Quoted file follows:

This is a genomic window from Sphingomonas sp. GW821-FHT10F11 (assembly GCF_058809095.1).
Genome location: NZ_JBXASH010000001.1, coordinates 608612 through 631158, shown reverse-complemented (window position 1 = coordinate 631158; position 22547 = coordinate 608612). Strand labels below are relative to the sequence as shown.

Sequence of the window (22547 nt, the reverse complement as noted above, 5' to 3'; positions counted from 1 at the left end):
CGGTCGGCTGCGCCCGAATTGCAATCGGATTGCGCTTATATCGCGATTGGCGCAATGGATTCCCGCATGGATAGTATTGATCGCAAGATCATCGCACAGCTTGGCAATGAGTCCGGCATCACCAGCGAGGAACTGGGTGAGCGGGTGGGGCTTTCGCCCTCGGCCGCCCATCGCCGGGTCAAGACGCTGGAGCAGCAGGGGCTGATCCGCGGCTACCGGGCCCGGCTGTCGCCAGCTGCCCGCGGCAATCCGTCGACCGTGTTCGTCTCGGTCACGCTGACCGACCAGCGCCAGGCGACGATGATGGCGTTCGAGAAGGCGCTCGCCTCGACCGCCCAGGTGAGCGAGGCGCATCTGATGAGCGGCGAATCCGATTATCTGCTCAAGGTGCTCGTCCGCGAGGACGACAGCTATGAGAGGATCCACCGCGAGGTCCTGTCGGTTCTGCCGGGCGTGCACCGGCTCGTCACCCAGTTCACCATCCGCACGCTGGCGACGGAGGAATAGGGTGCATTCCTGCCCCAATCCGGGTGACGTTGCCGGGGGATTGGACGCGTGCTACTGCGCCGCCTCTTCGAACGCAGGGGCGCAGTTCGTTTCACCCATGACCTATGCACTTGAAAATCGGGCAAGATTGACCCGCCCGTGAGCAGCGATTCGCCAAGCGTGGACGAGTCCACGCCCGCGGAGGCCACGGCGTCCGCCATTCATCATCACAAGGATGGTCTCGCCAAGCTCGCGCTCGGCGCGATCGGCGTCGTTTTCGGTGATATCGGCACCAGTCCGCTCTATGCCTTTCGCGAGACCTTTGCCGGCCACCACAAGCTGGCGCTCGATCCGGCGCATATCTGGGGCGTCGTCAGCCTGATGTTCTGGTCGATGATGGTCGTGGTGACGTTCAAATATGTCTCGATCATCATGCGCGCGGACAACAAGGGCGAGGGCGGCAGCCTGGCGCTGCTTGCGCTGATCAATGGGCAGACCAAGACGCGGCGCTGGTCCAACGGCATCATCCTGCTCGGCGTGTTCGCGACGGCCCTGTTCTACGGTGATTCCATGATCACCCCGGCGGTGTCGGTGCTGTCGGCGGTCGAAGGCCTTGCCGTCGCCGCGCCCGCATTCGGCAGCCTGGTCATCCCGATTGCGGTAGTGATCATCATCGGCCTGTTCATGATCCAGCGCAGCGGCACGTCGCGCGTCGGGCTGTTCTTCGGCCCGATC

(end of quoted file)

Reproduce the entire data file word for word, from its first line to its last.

This is a genomic window from Sphingomonas sp. GW821-FHT10F11 (assembly GCF_058809095.1).
Genome location: NZ_JBXASH010000001.1, coordinates 608612 through 631158, shown reverse-complemented (window position 1 = coordinate 631158; position 22547 = coordinate 608612). Strand labels below are relative to the sequence as shown.

Sequence of the window (22547 nt, the reverse complement as noted above, 5' to 3'; positions counted from 1 at the left end):
CGGTCGGCTGCGCCCGAATTGCAATCGGATTGCGCTTATATCGCGATTGGCGCAATGGATTCCCGCATGGATAGTATTGATCGCAAGATCATCGCACAGCTTGGCAATGAGTCCGGCATCACCAGCGAGGAACTGGGTGAGCGGGTGGGGCTTTCGCCCTCGGCCGCCCATCGCCGGGTCAAGACGCTGGAGCAGCAGGGGCTGATCCGCGGCTACCGGGCCCGGCTGTCGCCAGCTGCCCGCGGCAATCCGTCGACCGTGTTCGTCTCGGTCACGCTGACCGACCAGCGCCAGGCGACGATGATGGCGTTCGAGAAGGCGCTCGCCTCGACCGCCCAGGTGAGCGAGGCGCATCTGATGAGCGGCGAATCCGATTATCTGCTCAAGGTGCTCGTCCGCGAGGACGACAGCTATGAGAGGATCCACCGCGAGGTCCTGTCGGTTCTGCCGGGCGTGCACCGGCTCGTCACCCAGTTCACCATCCGCACGCTGGCGACGGAGGAATAGGGTGCATTCCTGCCCCAATCCGGGTGACGTTGCCGGGGGATTGGACGCGTGCTACTGCGCCGCCTCTTCGAACGCAGGGGCGCAGTTCGTTTCACCCATGACCTATGCACTTGAAAATCGGGCAAGATTGACCCGCCCGTGAGCAGCGATTCGCCAAGCGTGGACGAGTCCACGCCCGCGGAGGCCACGGCGTCCGCCATTCATCATCACAAGGATGGTCTCGCCAAGCTCGCGCTCGGCGCGATCGGCGTCGTTTTCGGTGATATCGGCACCAGTCCGCTCTATGCCTTTCGCGAGACCTTTGCCGGCCACCACAAGCTGGCGCTCGATCCGGCGCATATCTGGGGCGTCGTCAGCCTGATGTTCTGGTCGATGATGGTCGTGGTGACGTTCAAATATGTCTCGATCATCATGCGCGCGGACAACAAGGGCGAGGGCGGCAGCCTGGCGCTGCTTGCGCTGATCAATGGGCAGACCAAGACGCGGCGCTGGTCCAACGGCATCATCCTGCTCGGCGTGTTCGCGACGGCCCTGTTCTACGGTGATTCCATGATCACCCCGGCGGTGTCGGTGCTGTCGGCGGTCGAAGGCCTTGCCGTCGCCGCGCCCGCATTCGGCAGCCTGGTCATCCCGATTGCGGTAGTGATCATCATCGGCCTGTTCATGATCCAGCGCAGCGGCACGTCGCGCGTCGGGCTGTTCTTCGGCCCGATC